Off I went to Middle Temple Hall last night. In another life I was a student barrister and ate my dinners here en route to a pupillage with Michael “shagger” Mansfield (now QC). But I changed my mind at the last minute after passing the Bar exams and became a journalist instead, more fool me. I regret this decision when things are going wrong so I probably did the right thing.
I was here ostensibly for Stephen King. His new novel Lisey’s Story is just out. I really can’t be bothered to read it. I prefer the movies of his books: you get through them quicker: Misery, Pet Sematary, Christine. Can’t stand The Shawshank Redemption though it’s every film fan’s all-time favourite (they pretend). Love Kubrick’s version of The Shining.
Hodder & Stoughton thought it would be fun to fly King over for a party. And Middle Temple Hall, off Fleet Street, is a great place to lig at. Nothing much has changed since I passed the port yonks ago: it’s all Tudory wood and royal paints: Van Dyck’s portrait of Charles I still gazes out above the long Bench Table. Twelfth Night was first presented here. But that’s tourist bus stuff.
So my companion and I arrive at Middle Temple only to be told by a H & S serf that King’s just done the press conference. Oh, really! Don’t tell the journalists then. Who has a press conference at 6.30 in the evening? What is it with publishers? Do they sign a pact with the devil to be congenitally stupid in return for the next Harry Potter? Are publishers the most cretinous people on this planet? If I had my way I would bundle every fucking publisher into one of those concrete mixer lorries and watch them revolve and harden into statues. Then I’d stand them in my garden over the pond life with a fishing rod sticking out of their fat arses.
Anyway, we missed nothing. The thing about King is that he rarely says anything worth reporting. About six years ago he said something interesting: he announced he was going blind. When I later ask him about this at the party he says: “I am not going blind. What I meant was that macular degeneration runs in my family, and I don’t have the condition.” So he told a lie. I heard him say he was going blind.
Lots of people stood around in the hall chomping fish ‘n’ chips in tiny card funnels and mini-burgers. Almost everyone had a copy of his novel in their armpit: it’s so heavy that the party looked like a Quasimodo fan club convention. The whores just wanted King to sign their copy so they could show off to their pals and families – not that I recognised many of the whores. The publishers seemed to have forgotten to invite many journalists.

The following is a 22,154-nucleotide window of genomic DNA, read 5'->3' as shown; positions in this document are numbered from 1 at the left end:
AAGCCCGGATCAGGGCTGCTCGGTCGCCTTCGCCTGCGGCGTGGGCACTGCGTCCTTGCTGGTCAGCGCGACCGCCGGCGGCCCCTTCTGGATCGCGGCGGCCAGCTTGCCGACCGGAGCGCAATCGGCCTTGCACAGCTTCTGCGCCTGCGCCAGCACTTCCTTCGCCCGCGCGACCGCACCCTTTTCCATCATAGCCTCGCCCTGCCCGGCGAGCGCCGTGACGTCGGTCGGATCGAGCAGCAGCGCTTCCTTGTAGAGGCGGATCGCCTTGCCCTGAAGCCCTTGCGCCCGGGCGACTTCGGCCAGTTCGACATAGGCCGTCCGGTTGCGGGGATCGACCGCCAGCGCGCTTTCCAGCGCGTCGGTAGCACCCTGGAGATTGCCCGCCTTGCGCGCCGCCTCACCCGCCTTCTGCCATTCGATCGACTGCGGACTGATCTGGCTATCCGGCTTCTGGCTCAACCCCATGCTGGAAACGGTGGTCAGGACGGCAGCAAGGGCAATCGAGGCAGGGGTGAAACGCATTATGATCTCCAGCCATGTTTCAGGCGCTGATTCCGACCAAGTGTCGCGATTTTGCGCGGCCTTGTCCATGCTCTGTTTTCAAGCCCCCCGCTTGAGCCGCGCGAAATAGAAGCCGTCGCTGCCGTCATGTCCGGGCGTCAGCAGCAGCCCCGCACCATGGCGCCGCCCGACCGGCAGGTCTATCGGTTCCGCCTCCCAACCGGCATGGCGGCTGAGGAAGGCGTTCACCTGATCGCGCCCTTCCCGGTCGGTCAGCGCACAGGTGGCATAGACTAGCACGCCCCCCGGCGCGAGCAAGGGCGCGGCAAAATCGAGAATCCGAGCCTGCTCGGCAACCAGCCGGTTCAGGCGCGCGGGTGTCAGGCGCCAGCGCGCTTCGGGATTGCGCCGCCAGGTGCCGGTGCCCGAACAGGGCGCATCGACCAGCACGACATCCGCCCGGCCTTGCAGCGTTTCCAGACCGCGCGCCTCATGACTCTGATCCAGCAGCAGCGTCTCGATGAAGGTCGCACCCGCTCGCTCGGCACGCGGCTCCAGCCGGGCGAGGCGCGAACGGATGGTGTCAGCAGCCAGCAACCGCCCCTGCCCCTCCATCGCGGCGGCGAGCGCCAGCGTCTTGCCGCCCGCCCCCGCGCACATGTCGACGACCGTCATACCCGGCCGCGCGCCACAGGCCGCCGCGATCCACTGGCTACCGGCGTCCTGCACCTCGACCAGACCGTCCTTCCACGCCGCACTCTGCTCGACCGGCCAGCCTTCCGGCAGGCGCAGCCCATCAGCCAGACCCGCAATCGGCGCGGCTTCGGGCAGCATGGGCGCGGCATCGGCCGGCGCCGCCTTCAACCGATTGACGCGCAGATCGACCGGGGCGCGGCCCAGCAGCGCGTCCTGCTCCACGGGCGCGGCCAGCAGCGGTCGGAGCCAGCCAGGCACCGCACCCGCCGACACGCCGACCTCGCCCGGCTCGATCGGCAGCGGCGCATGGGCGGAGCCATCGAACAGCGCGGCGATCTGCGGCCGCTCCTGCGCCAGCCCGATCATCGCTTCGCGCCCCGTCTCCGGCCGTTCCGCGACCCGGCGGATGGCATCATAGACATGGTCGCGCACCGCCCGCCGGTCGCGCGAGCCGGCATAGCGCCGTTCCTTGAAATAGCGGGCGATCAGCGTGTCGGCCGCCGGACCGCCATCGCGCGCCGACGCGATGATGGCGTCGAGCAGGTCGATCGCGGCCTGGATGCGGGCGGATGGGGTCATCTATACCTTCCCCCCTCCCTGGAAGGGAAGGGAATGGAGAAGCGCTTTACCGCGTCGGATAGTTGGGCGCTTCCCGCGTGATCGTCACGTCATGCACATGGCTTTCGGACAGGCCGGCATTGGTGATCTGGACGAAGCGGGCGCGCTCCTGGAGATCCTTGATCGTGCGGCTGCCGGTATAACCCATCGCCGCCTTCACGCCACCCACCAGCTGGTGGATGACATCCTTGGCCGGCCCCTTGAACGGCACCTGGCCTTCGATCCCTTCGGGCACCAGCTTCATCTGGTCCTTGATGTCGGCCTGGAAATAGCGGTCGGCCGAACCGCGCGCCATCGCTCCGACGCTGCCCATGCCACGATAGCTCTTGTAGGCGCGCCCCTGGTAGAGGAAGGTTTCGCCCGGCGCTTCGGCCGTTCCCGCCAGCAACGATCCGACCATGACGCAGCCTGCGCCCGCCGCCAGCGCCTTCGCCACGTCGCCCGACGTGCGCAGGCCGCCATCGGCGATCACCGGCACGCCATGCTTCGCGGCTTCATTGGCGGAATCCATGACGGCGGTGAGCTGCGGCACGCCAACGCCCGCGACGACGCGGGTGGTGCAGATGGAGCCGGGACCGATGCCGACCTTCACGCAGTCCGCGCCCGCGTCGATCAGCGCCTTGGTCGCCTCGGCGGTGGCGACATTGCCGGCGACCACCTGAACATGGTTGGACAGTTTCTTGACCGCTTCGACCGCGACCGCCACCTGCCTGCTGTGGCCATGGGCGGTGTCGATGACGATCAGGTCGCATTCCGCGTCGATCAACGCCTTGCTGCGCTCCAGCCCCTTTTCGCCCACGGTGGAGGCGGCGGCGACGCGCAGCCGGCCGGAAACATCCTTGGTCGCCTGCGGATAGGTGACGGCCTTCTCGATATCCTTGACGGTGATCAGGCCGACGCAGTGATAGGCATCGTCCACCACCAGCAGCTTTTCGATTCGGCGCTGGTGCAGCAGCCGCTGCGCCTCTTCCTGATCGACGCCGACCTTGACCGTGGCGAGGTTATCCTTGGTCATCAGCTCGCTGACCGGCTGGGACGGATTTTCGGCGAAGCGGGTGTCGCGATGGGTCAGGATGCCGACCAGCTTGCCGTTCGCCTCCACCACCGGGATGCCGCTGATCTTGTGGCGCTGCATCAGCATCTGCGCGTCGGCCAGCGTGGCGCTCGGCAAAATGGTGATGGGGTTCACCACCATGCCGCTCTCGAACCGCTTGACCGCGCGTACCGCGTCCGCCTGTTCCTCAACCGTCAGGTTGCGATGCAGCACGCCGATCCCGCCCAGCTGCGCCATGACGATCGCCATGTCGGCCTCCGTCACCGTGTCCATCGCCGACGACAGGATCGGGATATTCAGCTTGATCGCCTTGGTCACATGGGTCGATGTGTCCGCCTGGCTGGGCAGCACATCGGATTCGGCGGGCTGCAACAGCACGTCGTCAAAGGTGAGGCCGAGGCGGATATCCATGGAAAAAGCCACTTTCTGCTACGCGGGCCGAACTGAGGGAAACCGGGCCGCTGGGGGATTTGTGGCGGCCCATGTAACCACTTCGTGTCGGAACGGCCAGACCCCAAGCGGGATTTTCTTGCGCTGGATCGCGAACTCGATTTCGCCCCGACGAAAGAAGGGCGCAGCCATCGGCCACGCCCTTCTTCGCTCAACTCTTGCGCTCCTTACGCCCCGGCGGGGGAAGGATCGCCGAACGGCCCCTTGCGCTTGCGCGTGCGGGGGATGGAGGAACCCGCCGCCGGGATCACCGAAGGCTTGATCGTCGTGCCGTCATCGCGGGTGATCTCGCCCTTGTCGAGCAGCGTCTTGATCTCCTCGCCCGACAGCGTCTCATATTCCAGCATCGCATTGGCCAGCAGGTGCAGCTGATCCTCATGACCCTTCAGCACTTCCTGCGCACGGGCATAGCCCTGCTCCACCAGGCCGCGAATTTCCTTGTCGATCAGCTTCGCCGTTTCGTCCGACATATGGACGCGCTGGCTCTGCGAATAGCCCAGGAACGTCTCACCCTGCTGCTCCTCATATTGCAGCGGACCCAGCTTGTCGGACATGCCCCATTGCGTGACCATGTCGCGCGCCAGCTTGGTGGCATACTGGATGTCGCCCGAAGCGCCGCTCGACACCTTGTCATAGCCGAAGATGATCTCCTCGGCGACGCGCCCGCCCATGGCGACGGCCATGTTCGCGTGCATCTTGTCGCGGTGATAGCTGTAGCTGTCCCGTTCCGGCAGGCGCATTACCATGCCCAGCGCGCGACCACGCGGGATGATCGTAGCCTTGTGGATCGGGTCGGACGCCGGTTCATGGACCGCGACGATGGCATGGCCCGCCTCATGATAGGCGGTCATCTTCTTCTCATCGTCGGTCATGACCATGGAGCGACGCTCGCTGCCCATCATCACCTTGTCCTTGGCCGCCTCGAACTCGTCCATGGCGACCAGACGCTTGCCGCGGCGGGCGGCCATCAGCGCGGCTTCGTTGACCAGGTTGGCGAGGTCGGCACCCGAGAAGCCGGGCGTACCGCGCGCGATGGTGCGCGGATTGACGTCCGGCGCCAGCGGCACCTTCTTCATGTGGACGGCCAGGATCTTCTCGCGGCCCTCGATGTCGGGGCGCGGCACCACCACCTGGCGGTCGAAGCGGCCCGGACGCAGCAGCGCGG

Then there was this dreadful racket in the hall itself. At first I thought The Texas Chainsaw Massacre was being screened somewhere below Charles I. Then I realised the noise had a rhythmic quality, like a heartbeat roused up by Viagra. As I made my way towards the Bench Table I spotted the source of the racket: a southern blues band called Alabama Free or Free Alabama - or something.
Worse was to come. Stephen King shuffled into the midst of the band. His besuited publisher had introduced the novelist in a homage: apparently King is our Charles Dickens, he greys the line between schlock and literary. Fair observation. The Dickens reference took my mind to Barnaby Rudge which offers a good description of the Middle Temple. But I mustn’t allow my mind to wander.
So there was the great man in a pea soup-green T-shirt, distressed jeans and white trainers. The hair is still thick but a sort of elderly dyed blond, I think. Couldn’t he have dressed a little more appropriately? Doesn’t he have a suit back in Maine? How dare he darken the portals of an Inn of Court in jeans.
The southern blues band restarted their horrible noise. And Stephen King sang! Yes, he made a noise that’s called singing. He can’t sing, or if he can, then only like Rex Harrison, sort of talk-singing but with long, flat, grating notes to suggest the idea of singing. To fool us. Some publisher tart started bopping like she had a dildo in place, judging by the expression on her face. God, did I want to kick her in the tits. But I refrained from kicking her in the tits and joined in the revelry by placing my hands over my ears. I hope King noticed.
Fortunately, despite the dervish behaviour of the audience, “encore!” was not a word to rise up at the end. We were grateful to have witnessed why King has stuck to writing. Some other tart who runs bookshops said to me: “Isn’t he wonderful! But you know he hasn’t got much energy since that truck ran him over. He can perform in short bursts, then he has to rest. I can never get him to sign books. Last time he was in London he sang with Ken Follett.” My God!
Then King said what he said about not going blind and then I pissed off to Orso for grilled sardines.